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Discussion Starter · #1 ·
The house foundation appears to be 3 or even 4 bricks thick. The garage was hard enough to get through the terra cotta. Where the power line from the meter goes into the house, it is up between joists and is brick on the inside of the house. The area is kind of hard to reach. I chiseled through the garage terra cotta which fortunately has voids in it. It wasn’t easy, but I had excellent access.

I need to get through and into the house now.

If it would be acceptable to just get the four individual wires through and then seal all around them, and put conduit of a junction box on both sides of the wall, I think that might be easier than making a 2” hole for 1.25” conduit.

When sending xhhw-2 wire through a brick wall, must it be in conduit? I assume yes.

Thanks for all the help!




 

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A "Handy Husband"
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You assume correctly.

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Discussion Starter · #5 ·
Can I reduce from 1.25” to 1” with white pvc? I have a hole about the same size as the 1.25” pvc but it won’t go through and no bigger drill bits .






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Discussion Starter · #8 ·
White PVC plumbing pipe is not conduit.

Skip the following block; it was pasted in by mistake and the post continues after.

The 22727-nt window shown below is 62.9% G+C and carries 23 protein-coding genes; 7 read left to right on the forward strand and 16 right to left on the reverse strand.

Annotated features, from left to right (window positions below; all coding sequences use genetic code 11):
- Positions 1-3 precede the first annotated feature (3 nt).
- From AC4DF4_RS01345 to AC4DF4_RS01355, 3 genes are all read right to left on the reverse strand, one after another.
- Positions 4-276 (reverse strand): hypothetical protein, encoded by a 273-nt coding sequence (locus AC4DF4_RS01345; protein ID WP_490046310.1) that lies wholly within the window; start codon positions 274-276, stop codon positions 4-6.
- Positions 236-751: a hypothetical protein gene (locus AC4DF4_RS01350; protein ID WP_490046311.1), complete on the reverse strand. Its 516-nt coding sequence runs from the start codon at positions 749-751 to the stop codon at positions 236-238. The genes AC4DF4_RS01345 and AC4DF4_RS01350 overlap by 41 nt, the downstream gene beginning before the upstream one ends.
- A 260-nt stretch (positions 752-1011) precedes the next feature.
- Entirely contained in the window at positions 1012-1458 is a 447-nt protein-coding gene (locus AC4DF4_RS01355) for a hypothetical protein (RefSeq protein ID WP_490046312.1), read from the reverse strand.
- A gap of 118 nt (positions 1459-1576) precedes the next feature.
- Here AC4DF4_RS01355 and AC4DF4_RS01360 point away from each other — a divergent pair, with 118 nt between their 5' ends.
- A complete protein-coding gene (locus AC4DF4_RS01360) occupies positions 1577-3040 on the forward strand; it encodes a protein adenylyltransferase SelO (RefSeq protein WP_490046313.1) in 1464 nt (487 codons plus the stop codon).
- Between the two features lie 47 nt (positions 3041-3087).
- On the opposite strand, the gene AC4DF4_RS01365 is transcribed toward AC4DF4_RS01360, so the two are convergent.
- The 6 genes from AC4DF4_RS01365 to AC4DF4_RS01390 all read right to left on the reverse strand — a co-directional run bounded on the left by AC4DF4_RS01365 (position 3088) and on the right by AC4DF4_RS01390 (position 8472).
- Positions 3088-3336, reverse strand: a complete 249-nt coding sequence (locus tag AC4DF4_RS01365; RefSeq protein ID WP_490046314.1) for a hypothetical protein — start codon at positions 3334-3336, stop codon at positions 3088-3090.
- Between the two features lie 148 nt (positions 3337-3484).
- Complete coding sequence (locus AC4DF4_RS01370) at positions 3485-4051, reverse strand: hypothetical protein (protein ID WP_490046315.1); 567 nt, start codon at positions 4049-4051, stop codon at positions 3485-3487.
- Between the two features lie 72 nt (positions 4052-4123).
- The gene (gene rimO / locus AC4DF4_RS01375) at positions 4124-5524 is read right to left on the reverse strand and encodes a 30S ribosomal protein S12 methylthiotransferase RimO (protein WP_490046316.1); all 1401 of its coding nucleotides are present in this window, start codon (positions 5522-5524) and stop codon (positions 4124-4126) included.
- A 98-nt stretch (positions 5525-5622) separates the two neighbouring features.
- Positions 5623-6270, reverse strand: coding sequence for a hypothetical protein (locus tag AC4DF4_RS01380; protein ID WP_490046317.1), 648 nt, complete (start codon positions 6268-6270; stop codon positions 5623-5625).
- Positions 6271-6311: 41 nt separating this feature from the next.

I was thinking of just using it for size adapters, but believe I won’t need it anyway.

I think I’ve read that it’s ok to use white PVC underground. I think it’s less flexible but is a lot cheaper. I’m not using it, but believe it could have been a way to run bigger pipe for less money.
 

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I was thinking of just using it for size adapters, but believe I won’t need it anyway.

I think I’ve read that it’s ok to use white PVC underground. I think it’s less flexible but is a lot cheaper. I’m not using it, but believe it could have been a way to run bigger pipe for less money.
You read wrong.

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Discussion Starter · #10 ·
You read wrong.

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You read wrong.

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Perhaps “underground” was the key. This article states that the main difference is that gray conduit CPVC is rated for UV exposure while the white PVC is not.


I did find several good reason NOT to use white PVC underground for electrical in this page, but didn’t (yet) get to any comments about white possibly being combustible. I seem to think I remember seeing white PVC burn before. I don’t know that I’ve seen gray PVC do this. In any case, the one that got me to stop reading was when I read,
“What happens when a plumber cuts into white PVC because he thinks it’s a drain pipe?“.



I am now very happy that I did not purchase any white PVC when I bought all the conduit. Walking back and forth between the two isles in Home Depot made it pretty hard to justify paying the extra for the gray, but it came down to not wanting to screw up the project and also not wanting to cheap out on the most expensive house I’ve ever purchased.

The question would have been just for a single reducer fitting, maybe one on each side, but it’s moot now because I did get the 1.25” conduit all the way through the 3-4 brick thick wall.
 
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